Saturday, May 21, 2011

His Dark Materials Trilogy, by Philip Pullman

I am fascinated by the many worlds and characters Pullman has created, and I enthusiastically recommend this trilogy to everyone--young and old. My book club hasn't read this trilogy yet, which consists of The Golden Compass (or The Northern Lights), The Subtle Knife, and The Amber Spyglass. But I will encourage them to because it will provoke some interesting conversation.

The following may semi-spoil things. I'll try not to be too specific.

I was curious to see what all the hubbabaloo was about "killing God," and, I have to say, I disagree with the notion that that's what these characters do. I understand the story as showing a tyrannical "authority," who is not the true creator but an angel imposter, who has inspired the religious leaders to oppress its peoples by spreading lies and keeping them in ignorance, and it is Lyra and Will's duty to help Asriel and others overpower this imposter and his minions and establish a new kingdom of heaven that fosters knowledge and tolerance and diversity.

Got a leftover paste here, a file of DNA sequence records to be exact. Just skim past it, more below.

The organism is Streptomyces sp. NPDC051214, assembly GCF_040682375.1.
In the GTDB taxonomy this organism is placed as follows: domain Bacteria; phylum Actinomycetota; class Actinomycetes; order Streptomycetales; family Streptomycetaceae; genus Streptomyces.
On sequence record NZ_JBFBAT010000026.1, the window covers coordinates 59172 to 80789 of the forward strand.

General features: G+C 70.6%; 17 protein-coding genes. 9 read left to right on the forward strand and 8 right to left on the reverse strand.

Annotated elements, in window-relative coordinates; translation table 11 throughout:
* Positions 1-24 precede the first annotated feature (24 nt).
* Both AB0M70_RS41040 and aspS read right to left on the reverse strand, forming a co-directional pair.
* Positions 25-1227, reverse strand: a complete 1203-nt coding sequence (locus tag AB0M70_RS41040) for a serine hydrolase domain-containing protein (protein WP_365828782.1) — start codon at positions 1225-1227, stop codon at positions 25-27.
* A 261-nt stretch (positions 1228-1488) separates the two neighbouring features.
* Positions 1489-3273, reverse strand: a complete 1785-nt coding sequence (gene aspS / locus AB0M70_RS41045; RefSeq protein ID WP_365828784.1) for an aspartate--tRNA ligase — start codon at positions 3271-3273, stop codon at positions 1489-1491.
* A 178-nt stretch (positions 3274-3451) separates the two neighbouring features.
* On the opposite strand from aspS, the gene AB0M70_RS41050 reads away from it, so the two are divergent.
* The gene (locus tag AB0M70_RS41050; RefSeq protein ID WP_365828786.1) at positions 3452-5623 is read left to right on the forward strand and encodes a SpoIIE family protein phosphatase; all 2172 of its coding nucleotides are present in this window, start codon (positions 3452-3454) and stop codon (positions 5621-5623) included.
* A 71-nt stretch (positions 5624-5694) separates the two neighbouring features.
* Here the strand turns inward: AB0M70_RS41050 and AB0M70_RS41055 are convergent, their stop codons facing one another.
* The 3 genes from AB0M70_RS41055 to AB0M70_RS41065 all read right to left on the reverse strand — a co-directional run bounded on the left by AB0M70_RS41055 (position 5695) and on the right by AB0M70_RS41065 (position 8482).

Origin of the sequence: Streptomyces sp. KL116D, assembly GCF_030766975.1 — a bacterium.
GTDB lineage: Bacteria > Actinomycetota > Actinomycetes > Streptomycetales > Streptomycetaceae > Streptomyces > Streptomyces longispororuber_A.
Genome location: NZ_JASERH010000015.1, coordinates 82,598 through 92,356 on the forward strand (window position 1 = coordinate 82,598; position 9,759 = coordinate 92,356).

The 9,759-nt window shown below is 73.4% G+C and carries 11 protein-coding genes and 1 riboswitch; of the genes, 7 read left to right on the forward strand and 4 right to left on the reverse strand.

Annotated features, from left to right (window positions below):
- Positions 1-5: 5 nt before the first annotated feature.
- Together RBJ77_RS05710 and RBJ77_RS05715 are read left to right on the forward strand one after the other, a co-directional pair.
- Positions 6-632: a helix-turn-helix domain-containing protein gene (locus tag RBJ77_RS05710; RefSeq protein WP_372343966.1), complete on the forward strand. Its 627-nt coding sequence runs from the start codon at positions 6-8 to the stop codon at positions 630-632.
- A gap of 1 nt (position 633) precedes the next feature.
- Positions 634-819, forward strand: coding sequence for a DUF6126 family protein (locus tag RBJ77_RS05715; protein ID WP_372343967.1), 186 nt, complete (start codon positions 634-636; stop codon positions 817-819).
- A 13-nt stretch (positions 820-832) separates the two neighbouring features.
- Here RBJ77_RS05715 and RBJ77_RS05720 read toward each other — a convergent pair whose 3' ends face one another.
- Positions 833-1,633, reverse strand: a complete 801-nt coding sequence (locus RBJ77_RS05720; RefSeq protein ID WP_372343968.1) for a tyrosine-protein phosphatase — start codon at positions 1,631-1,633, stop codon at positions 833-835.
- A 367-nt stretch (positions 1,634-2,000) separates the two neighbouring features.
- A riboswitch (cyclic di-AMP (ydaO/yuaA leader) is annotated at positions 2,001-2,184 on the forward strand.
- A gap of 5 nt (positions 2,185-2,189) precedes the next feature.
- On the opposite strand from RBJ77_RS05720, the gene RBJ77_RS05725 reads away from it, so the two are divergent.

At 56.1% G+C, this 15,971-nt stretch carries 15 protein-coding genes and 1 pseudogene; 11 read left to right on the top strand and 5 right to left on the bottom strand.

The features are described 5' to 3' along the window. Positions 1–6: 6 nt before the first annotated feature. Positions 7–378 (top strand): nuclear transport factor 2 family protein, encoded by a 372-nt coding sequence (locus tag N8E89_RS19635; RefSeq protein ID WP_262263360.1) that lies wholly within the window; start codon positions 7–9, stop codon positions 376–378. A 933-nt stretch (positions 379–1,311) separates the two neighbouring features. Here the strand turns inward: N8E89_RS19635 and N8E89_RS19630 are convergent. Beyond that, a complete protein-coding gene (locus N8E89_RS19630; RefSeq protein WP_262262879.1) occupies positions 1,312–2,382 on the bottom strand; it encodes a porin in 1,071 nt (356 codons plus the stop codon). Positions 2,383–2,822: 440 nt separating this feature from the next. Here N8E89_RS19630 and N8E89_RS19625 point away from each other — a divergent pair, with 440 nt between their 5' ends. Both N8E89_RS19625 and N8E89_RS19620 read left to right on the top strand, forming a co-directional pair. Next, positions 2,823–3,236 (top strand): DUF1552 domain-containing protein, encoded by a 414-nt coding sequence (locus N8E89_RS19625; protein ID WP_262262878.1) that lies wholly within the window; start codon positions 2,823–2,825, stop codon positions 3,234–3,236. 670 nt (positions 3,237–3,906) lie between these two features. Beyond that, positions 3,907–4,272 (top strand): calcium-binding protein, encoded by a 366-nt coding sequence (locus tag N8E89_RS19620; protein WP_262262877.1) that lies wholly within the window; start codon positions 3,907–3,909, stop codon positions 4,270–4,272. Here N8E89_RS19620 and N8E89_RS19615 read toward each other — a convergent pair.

The novel is kind of saying that Lucifer was really the good angel and that some imposter--not the creator--flung him down from heaven, and ever since, things have been wrong. The new uprising overthrows the imposter and all the tyrannical, oppressive followers of that imposter, and then we start again in the garden, and instead of a serpent we have a scientist and other loving creatures who help the new Adam and Eve into truth and understanding and responsibility.

But the new Adam and Eve have to pay a price in order to help their respective worlds to succeed.

And Dust is consciousness--or understanding--which you have as an adult, but which the Church tried to prevent the people from having by severing their daemons from them before they settled. The Church saw Dust as something dangerous, but Asriel and Dr. Malone and so many others realized that without Dust the worlds would wither and die. 

Both The Golden Compass and The Subtle Knife were FAST reads full of intrigue and delightful creativity. The Amber Spyglass was equally delightful in the amazingly creative worlds and inhabitants, but much more slowly paced. Over all, I highly recommend the entire trilogy.